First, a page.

Product Reviews February 4, 2012

Terra 2 EVO Li-Ion rechargeable front LED lights

In November of last year I bought a Genesis Day One. As you all know, buying a bike is just the prelude to purchasing additional paraphernalia. Sorry, I mean equipment. The initial equipment list included new pump, saddle bag and peddles. I already owned enough rear lights to deck this one out like a Christmas tree, so no worries there. I had also previously bought a couple of Cateye front light brackets so I could just switch my existing EL-135s around from the other bikes. I left the shop almost road-worthy!

I bought the bike at M's Cycles in Shoreham and at the time, John (the owner), showed me a pair of front lights by terra and told me he swore by them. Lights, as recommended by the bike shop people? Probably going to be quite good, I reasoned. Not for now, but I put them in the metaphorical 'pending purchases' tray. Besides, Christmas was coming and these were not cheap. I could wait until then.

Father Christmas duly turned up on the allotted day and I was lucky enough to amass most of the funds needed to buy the lights. With a spare hour last Friday afternoon, I bought them. You get a choice of buying one light or two and for £25 difference it was a simple decision to make. Open the box and you find a pair of lights, battery pack plus velcro frame 'cuff', lots and lots (12) of assorted sized diameter 'o' ring to attach the light units to the handlebars, the mains plug and its attachment. The lights themselves are made of aluminium and produce 160 lumens each. In English, that means there are pretty bright. In fact, blindly so. Put your hand in front of the beam and it gets very hot, very quickly, (although that's not a feature). 

In terms of functionality, the terra 2's have 3 operating modes; high, low and flashing. One lamp has a wide beam pattern, the other spot. They will last approximately 35 hours on the flashing pattern and 5 hours on continuous. A full charge takes about 5 hours hours. The battery itself is made by Sanyo, is fully waterproof and lightweight. It also indicates when power is running down. The reflector behind the LEDs has been specifically developed to throw out as much light as possible, making the most of the source and the battery power. I have tended to use the wide angle beam on continuous and the spot beam on flashing to get the best of both worlds; visibility and presence! The lamps themselves are relatively easy to fit, the only comment I would make is that the rubber o rings are extremely tight fitting, so be prepared to see them flying off somewhere should you fail to get them properly in place. It's ok, you just need to sacrifice the tips of your fingers! What this does mean is that you'll be less inclined to switch these about between your bikes, if that's what your thinking. Case in point; I'm not thinking of doing that anymore.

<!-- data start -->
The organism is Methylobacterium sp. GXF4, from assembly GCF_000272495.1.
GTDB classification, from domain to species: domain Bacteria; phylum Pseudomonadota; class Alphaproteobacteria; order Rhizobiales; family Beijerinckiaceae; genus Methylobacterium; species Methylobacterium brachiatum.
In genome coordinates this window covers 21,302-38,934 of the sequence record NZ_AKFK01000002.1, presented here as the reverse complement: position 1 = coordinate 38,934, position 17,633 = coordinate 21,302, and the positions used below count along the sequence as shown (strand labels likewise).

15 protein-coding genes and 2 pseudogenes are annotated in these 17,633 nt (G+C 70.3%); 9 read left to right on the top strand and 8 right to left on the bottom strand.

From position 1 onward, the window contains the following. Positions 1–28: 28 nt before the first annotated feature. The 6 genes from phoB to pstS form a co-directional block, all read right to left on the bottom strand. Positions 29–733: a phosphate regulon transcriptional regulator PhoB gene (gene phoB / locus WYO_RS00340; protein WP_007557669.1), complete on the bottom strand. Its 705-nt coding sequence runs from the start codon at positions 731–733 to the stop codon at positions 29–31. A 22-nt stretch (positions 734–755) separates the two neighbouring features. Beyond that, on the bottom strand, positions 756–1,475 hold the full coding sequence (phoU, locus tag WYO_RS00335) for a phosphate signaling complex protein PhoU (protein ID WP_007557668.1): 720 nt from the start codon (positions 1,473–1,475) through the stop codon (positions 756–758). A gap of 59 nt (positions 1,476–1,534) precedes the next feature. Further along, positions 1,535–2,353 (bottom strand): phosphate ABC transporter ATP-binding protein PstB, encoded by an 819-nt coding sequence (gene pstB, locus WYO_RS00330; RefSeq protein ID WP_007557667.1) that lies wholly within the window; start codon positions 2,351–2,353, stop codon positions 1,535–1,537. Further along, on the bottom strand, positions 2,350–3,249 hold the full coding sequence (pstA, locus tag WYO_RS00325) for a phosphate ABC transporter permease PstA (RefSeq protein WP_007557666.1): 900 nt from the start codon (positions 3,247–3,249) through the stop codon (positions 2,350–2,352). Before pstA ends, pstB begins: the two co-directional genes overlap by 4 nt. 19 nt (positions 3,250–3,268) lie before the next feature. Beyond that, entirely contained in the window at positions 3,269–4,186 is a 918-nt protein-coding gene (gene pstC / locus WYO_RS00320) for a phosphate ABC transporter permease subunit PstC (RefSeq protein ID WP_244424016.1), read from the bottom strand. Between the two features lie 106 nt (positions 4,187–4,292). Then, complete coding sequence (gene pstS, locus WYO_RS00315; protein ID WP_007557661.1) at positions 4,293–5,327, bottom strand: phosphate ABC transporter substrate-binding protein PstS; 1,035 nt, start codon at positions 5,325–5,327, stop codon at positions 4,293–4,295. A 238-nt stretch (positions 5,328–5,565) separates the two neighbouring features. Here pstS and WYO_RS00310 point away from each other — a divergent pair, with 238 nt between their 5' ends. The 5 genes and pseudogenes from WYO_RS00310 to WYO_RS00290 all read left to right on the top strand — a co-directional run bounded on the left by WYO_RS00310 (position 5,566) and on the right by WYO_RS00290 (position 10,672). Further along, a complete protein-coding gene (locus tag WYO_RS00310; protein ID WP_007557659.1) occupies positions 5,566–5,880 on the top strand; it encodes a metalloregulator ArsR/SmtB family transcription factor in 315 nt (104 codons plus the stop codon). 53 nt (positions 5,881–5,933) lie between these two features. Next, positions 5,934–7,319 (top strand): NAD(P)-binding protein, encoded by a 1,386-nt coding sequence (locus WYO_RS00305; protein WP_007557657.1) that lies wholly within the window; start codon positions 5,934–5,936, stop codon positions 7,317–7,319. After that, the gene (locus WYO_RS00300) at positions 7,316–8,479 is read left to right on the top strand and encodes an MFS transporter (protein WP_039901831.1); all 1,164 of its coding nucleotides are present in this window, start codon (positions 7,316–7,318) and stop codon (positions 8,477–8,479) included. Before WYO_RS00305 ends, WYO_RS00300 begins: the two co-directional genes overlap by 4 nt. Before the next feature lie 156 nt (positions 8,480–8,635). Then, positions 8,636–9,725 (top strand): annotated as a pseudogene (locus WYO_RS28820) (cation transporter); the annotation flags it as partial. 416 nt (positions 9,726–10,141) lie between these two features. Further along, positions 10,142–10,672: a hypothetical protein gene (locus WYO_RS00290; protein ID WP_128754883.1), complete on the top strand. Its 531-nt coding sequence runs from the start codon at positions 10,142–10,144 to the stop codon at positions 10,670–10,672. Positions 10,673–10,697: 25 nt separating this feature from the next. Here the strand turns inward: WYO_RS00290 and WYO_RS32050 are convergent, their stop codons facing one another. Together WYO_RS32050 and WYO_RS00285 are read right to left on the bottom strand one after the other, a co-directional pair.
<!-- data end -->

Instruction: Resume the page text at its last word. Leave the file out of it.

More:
So what does all this mean? I decided I would provide a more scientific answer to the issue of the comparative measurement of light intensity, thinking it might be useful to you. It transpires, however, that this is actually rather complicated, mainly because candlepower and lumens are not the same unit. Why is this an important? Well Cateye measure their lights in candlepower and terra measure their products effectiveness in lumens. Moreover I discovered that candlepower has no standard reference, it's not an SI unit as such. No like for like comparison here. What lumens measures is 'total illumination'. Even more confusing is that the origin factor for candlepower is 8%; basically 1 'unit' of candlepower is equivalent to 12.57 lumens. Put this altogether and what you get are the terra 2's producing about 13 candlepower, compared to the 150 cited by Cateye. I can assure you though that the Terra 2's are significantly brighter. (Maybe this should be the subject of a video, to demonstrate the difference instead.....watch this space). 

From a commuting perspective, the previously mentioned (and reviewed, see www.bikebritain.org) EL-135s provide good value for money. For reference, they cost around £20-£25 and can be bought from all the usual places including wiggle.co.uk. I have been using a pair of them for some time now. They provide good overall awareness to other road users that you are present, however compared to the terra 2's they lack the visibility (to the cyclist) offered by a more powerful light source. The combination dual beam pattern, wide angle and spot, helps provide the terra 2's excellent illumination. 

£125 is a significant amount of money to spend on a pair of lights. When I attached all four Cateyes onto the handlebars of my MTB for some night time forest riding, (see www.bikebritain.org), one person tweeted back to me saying "Why didn't I by some decent lights?" At the time I thought that was a bit harsh; I was making the best of what I had available. However I now see their point.

To summarise, my advice would be this; if you are riding your bike a significant amount during the Winter months a pair of these lights would be a sound investment. With these lights on your handlebars not only will you be visible, you will clearly see the road ahead.

Terra 2 evo lights can be purchased from all good local bike shops. I bought mine from M's-Cycles in Shoreham. Find them on Shoreham High Street or at www.m-cycles.co.uk and ask for John, Marie or James. RRP £125.

Technical Specifications:

High power Philips luxeon rebel LED

3 modes – hi/lo/flashing

320 lumens constant beam

Up to 35 hours runtime

Alloy/composite construction

Water resistant design

Advanced li-ion 6600 mah battery

Battery/charger included

 

Words, thumbnail and slider images: bikebritain ltd

Registered No. 6993486

bikebritain
38 Salisbury Road
Worthing
West Sussex
BN11 1RD